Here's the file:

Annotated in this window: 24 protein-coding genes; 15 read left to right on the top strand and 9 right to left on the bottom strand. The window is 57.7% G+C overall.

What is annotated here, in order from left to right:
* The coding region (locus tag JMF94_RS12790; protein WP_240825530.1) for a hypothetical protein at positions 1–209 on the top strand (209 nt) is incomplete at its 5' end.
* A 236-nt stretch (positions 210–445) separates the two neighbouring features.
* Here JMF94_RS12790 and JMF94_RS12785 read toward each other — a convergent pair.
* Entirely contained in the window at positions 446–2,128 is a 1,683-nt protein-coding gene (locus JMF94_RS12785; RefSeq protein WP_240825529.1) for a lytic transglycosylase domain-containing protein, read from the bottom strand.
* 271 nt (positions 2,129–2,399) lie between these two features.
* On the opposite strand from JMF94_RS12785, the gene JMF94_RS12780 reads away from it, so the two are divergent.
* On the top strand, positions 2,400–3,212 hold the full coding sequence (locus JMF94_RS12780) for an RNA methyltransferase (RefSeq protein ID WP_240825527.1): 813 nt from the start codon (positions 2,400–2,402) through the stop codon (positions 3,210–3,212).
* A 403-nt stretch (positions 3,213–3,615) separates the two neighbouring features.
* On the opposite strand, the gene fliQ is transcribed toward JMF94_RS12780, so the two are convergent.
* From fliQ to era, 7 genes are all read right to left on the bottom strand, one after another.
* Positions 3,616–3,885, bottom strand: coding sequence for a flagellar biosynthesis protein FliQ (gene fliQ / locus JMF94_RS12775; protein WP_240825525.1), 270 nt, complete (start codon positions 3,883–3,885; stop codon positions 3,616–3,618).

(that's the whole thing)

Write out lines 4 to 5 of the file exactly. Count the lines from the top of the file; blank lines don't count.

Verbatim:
* A 236-nt stretch (positions 210–445) separates the two neighbouring features.
* Here JMF94_RS12790 and JMF94_RS12785 read toward each other — a convergent pair.